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KUOE Old Smith 90-002 No-Date, Automatic NH38 Movement, Black, Replacement Belt Included, sliver, ミディアム

£110£220.00Clearance
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While their minimalistic divers share similar traits to most other divers in the watch world, their chronographs look unbelievably unique, breaking rules and going beyond your expectations. There is the possibility to add a ‘sapphire’ crystal which is a nice (but expensive) option, additionally there is a leather strap and a steel bracelet also available.

The indirect drive seconds hand of the Miyota movement was disconcerting at first, but I've gotten used to it: it "stutters" when the watch is shaken, but that doesn't affect accuracy. The rotor is also noisier than I'm used to, and the sound it makes when the watch is shaken can be a little disconcerting as well. As I expected, the movement is "settling in" and now runs about -3 spd; still quite good so no complaint there. If you do hand-wind the watch, the action is smooth as silk. I've worn it three times now during hard rowing-machine workouts and that, at least, hasn't phased it. Having owned the Old Smith for that last week I continually found myself admiring the finesse of its tiny subtle design details that started bringing to mind the traditional Japanese art of ’Netsuke’. Future Funk is about the quirky aesthetics, about unique timepieces that look like nothing you’ve seen before. They blend the LED displays of the ’70s with retro futuristic designs, and they do it extremely well. Their watches seem designed with the space explorers in mind, rather than your average earth inhabitant.

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With a case size of 35mm it sounds like its probably a bit on the small side but the cream dial on this example visually doesn’t make it seem that the watch is undersized on my 7 1/2” (19cm) wrist. In terms of movements, they do source them from the likes of Seiko and Miyota. When it comes to design, they’ve got solid choices, from automatic chronographs to solar powered pieces, Bauhaus designs, and square shaped dress watches. And the most important price is their accessibility, allowing people to enjoy unique timepieces without breaking the bank. Credor is a name few have heard of. But their creations are some of the best kept secrets of the Japanese watchmaking industry. The brand is actually part of Seiko, and it’s their show-off child, born in 1974 from a desire to display the best of Seiko’s craftsmanship and horology know-how. The company was created by Yusuke Kikuchi, architect, and Tomonari Nakagawa, swordsmith. Both studied the art of watchmaking in France. Mirco is a microbrand based in Tokyo. They take their inspiration from the golden age of the 1970s, creating watches that speak of that retro aesthetic, with bold and sporty designs, but without copying any particular model.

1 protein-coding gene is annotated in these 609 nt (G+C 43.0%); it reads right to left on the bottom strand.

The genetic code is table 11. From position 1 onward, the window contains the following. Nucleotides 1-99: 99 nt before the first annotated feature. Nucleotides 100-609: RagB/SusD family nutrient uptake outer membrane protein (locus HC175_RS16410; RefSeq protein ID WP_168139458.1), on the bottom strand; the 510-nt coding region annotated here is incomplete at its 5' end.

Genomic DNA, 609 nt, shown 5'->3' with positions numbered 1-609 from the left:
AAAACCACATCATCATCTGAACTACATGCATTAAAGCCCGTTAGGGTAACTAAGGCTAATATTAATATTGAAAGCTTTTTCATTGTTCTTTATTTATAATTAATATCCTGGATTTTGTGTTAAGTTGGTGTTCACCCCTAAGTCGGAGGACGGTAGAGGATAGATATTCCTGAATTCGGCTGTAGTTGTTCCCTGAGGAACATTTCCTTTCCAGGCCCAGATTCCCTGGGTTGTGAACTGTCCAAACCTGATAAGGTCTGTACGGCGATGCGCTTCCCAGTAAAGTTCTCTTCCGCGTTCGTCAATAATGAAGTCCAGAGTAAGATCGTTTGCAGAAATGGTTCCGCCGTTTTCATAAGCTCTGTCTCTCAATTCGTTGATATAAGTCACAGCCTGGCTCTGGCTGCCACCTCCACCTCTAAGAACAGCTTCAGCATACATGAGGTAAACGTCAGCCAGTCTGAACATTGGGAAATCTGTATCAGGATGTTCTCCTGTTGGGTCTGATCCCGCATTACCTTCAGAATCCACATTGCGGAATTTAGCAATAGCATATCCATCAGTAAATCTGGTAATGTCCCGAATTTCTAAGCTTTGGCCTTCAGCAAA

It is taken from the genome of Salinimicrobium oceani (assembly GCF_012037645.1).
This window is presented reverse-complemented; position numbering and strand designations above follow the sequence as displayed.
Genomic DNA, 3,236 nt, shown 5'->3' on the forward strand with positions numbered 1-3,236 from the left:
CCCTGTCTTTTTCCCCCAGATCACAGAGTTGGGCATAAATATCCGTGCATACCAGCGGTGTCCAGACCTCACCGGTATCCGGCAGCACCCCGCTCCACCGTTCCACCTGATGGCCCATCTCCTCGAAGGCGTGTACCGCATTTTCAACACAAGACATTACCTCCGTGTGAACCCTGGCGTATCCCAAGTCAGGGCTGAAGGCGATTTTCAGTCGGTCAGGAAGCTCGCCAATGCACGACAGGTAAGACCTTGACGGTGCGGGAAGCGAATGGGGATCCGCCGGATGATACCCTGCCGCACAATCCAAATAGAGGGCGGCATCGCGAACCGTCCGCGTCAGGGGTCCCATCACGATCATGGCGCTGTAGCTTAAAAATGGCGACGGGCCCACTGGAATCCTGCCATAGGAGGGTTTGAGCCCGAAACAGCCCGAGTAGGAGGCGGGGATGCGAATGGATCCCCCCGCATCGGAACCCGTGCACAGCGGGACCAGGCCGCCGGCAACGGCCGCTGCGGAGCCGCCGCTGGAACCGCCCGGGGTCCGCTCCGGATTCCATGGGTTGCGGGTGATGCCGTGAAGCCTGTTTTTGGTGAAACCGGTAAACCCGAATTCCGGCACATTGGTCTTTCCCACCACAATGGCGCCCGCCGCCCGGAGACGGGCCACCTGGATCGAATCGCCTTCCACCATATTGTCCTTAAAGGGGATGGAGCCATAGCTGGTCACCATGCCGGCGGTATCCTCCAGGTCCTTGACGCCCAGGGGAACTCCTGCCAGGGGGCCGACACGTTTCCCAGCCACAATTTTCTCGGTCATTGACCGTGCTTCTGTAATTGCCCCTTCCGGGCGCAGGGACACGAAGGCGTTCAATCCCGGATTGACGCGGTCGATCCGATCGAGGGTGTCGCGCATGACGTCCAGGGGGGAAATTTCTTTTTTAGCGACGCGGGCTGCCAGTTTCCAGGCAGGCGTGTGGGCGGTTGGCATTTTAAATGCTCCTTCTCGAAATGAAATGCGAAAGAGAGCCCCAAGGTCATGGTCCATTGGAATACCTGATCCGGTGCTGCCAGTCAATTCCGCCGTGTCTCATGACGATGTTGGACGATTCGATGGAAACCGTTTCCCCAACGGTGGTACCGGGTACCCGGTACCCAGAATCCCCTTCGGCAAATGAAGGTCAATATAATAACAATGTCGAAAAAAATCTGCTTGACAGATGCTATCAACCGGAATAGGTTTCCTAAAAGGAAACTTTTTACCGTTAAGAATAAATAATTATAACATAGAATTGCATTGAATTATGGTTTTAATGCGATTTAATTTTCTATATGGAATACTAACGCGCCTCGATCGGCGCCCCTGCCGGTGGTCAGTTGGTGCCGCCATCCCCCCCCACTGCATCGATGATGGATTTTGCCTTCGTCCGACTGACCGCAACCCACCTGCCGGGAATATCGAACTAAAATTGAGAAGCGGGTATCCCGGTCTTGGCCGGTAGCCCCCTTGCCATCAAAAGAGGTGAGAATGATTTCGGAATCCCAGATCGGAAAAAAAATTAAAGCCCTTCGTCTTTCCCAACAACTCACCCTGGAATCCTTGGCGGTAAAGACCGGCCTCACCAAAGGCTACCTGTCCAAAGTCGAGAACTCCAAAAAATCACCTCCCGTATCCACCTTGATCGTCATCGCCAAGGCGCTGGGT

Two things often suffer when we start dealing with more affordable watches. The first is case finishing. The second is lume. And the Kuoe Old Smith is no exception to this rule. When I asked, I was only told the lume is Swiss and “SO-2.” I’ve never heard of that but based on the results, we aren’t dealing with a Super-LumiNova equivalent here. Indulge me, though: the lume is about as bright as one might expect on the vintage watches from which the Kuoe takes its inspiration–so maybe it’s intentional! (It’s probably not.) Kuoe is a Japanese brand out of Kyoto, founded in 2020 but conceived nearly 10 years prior. The brand seeks to recapture the elegance and simplicity embodied by watches from the 1940s to 1970s. The brand now has three models, the Old Smith 90-001 and 90-002 (reviewed herein), and the recently released Holborn. None of the models exceeds 35mm, staying true to their vintage inspiration. Their brand’s purpose is to create the “ideal imaginary watch” by bringing together two contradictory ideas, one being the abstractness of metal that goes beyond its functional and practical aspects, and the other being precisely the practicality of a tool watch. Equipped with a Seiko quartz movement, the KUOE OLD SMITH / 90-001 watch is available with a choice of bar index dial or Arabic index dial. Their prices also reflect the excellent craftsmanship, meaning that you won’t find anything in their collection priced below a few thousand dollars.The case is really nothing to get too hyped about. Polished all over. Branded crown. Big vintage-style dome. The small dimensions and curved lugs mean it’ll be at home on all but the largest wrists (which may make it look a bit too dainty). While my wheelhouse is definitely 38mm-42mm, I find a certain charm in watches smaller than that, which adds a bit to the wearing experience. Although not remarkable, there’s also nothing to complain about here. And it lets the dial do all the talking. These high quality made-in-Japan watches comes in affordable price range. The brand itself handles all business activities including design, production and sales of its watches to reduce the costs. Every KUOE watch comes with one year manufacture warranty. KUOE OLD SMITH / 90-001 This review is of the second watch design that Kuoe had to offer, the ’Old-Smith 90-002’ this piece has a decidedly military flair and is strongly reminiscent of the British Ministry of Defence contract watches that were issued en mass to the British armed forces from the 1940’s to the 1990’s and in some cases still to the current day. Since there isn't a lot of info here about Kuoe watches, I thought there might be interest in a Week On The Wrist update. Japan is not a country that you necessarily think of when it comes to boutique or micro brand watch manufacture, yet about 3 years ago Mr Kenji Uchimura launched his own micro brand watch company, with watches entirely manufactured in Japan.

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